Immunology, Transplantation and Infectious diseases

Infections and Cystic Fibrosis


Group leader

Alessandra Bragonzi


Persistent bacterial infections pose serious health problems for humans, including Cystic Fibrosis patients. After an initial acute disease state, that is kept in check by host immune response, bacteria as Pseudomonas aeruginosa and Staphylococcus aureus can establish persistent infections and colonize the host by evading immune surveillance. Our scientific research program aims to elucidate genetic and molecular mechanisms involved in the host-pathogen interactions during initial and persistent infection. Our objective is to devise new therapeutic approaches for the treatment of respiratory infections. We have combined microbiology and immunology with functional genetics and have developed critical mouse models of chronic bacterial infection that reproduce the advanced-stage human pulmonary pathology.

Research activity

Determinants of host/pathogen interactions in respiratory diseases.

The group has been focusing on the bacterial molecular mechanisms and immune response governing chronic respiratory infections. Our research explores the genomic features of bacterial pathoadaptive variants found in long-term chronic infections, especially those of multi-drug resistant strains. Among the main organisms we are currently studying is Pseudomonas aeruginosa, which exhibits genomic features of considerable complexity. We employ genomic approaches to provide a genome-scale picture of bacterial evolution and identify novel functions involved in lung pathogenesis for targeted interventions to mitigate lung-damaging infection and inflammation. By using both in vitro and in vivo models, we define novel virulence determinants in adapted bacterial populations and identify new targets for improved antimicrobial therapies.

The research also covers the signalling process of the host immune response, which ultimately affect the course and severity of the respiratory disease. We use various mouse models of acute and chronic infections, including the Collaborative Cross mouse model, to mimic different stages of respiratory disease and reflect the allelic diversity of the human population. Our goal is to dissect the pathogenesis of chronic infection to identify novel biomarkers for use in diagnostics and therapeutic interventions.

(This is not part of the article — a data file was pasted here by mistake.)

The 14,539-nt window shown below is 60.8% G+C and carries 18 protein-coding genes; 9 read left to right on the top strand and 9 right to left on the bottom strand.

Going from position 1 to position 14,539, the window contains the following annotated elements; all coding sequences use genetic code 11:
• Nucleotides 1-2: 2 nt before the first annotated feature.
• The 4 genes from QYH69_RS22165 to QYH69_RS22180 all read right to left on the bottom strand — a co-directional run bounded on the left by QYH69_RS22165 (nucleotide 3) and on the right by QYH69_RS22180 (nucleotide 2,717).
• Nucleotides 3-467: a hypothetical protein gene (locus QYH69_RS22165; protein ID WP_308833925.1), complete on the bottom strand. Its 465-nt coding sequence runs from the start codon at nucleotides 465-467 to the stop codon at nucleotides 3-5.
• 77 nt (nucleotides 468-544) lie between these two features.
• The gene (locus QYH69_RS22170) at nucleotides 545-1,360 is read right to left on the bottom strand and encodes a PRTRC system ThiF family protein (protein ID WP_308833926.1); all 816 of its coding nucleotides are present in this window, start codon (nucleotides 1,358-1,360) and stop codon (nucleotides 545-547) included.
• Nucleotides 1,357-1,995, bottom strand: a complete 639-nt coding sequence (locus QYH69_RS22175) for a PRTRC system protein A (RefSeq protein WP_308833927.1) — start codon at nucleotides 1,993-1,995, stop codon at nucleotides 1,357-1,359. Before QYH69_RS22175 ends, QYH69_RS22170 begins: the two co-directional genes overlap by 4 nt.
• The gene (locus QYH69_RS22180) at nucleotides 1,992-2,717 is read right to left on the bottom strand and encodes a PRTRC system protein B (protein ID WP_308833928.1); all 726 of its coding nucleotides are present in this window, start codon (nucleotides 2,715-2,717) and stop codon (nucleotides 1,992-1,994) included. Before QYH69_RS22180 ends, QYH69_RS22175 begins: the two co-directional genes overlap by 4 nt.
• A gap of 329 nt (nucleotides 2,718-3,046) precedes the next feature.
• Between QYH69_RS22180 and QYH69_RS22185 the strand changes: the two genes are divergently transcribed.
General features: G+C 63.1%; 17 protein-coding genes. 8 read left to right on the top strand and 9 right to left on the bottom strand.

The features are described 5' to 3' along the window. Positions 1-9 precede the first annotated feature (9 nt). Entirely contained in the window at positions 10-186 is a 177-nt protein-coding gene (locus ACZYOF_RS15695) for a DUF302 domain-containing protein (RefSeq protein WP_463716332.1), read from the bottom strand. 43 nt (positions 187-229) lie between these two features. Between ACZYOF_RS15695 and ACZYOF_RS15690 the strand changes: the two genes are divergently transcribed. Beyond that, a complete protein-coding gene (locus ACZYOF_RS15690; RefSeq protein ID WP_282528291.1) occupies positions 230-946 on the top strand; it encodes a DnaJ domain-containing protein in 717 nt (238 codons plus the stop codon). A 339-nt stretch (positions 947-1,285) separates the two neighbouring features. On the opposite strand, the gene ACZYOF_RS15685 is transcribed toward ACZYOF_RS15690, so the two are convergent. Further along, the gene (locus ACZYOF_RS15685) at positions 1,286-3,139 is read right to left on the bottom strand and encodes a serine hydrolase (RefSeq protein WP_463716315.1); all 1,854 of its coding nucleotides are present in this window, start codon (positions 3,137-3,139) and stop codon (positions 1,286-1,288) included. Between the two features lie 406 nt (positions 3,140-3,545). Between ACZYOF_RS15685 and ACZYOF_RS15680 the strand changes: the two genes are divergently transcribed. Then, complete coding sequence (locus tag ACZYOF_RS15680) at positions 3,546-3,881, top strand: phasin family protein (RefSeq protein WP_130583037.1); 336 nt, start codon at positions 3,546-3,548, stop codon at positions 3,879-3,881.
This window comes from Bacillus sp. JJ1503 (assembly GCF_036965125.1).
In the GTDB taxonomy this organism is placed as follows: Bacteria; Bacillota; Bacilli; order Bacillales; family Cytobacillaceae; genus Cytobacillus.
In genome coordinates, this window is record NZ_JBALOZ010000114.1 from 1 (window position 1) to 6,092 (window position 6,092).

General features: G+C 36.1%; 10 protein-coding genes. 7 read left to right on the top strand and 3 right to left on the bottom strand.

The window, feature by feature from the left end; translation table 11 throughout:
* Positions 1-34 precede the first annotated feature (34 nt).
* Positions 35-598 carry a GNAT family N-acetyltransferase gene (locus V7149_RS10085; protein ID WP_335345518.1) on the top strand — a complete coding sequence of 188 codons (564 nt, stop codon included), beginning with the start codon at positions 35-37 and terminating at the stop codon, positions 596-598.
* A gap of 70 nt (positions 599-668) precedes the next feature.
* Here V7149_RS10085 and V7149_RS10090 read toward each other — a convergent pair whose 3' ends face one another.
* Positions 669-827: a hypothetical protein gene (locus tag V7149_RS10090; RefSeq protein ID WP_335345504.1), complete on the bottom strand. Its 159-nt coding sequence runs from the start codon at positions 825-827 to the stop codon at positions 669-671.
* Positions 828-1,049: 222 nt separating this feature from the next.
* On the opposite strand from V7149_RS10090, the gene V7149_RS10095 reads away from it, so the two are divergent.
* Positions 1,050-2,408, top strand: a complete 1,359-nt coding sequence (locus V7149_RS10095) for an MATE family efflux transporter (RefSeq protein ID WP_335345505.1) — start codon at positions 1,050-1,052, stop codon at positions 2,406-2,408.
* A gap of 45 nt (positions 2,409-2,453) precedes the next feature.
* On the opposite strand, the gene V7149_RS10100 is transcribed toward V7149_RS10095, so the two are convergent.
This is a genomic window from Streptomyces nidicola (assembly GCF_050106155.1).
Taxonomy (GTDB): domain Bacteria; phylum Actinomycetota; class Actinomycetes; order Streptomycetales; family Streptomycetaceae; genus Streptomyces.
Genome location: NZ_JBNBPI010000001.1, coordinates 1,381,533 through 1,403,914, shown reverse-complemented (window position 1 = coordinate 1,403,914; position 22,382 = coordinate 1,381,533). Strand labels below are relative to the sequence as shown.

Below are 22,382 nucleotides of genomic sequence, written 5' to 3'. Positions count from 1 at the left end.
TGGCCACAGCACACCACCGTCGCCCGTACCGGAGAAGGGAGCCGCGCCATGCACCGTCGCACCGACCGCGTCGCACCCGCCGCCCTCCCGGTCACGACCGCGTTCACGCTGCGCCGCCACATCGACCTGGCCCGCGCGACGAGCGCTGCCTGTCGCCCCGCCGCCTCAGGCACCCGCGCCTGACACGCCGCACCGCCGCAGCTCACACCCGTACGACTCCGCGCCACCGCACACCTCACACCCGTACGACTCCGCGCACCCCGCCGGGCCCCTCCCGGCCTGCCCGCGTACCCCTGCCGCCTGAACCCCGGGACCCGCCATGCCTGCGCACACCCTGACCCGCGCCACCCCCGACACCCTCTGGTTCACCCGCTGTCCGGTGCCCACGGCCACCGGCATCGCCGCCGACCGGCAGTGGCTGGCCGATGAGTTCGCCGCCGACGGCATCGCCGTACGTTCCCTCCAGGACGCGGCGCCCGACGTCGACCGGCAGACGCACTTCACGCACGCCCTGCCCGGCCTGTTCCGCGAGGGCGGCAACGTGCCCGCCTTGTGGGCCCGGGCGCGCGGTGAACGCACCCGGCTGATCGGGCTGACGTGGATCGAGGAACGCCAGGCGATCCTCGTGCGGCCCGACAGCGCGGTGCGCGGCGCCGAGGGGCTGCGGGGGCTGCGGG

Evaluation of novel drugs for treating respiratory infection and inflammation. Our group support pre-clinical research with animal models and drug testing within the Cystic Fibrosis Animal Core Facility (CFaCore). CFaCore provides dedicated scientific and regulatory support to significantly advance preclinical studies in infectious disease and CF research. We develop pre-clinical models of acute and chronic respiratory infections, featuring reference and clinical bacterial strains, as well as transgenic CF mice. We set-up comprehensive read-outs and data analysis, covering both the pathogen and host response, including lung function measurements. Our objective is to support research on pathogenesis and candidate therapeutic molecules, facilitating the translation of basic research projects into pre-clinical applications.

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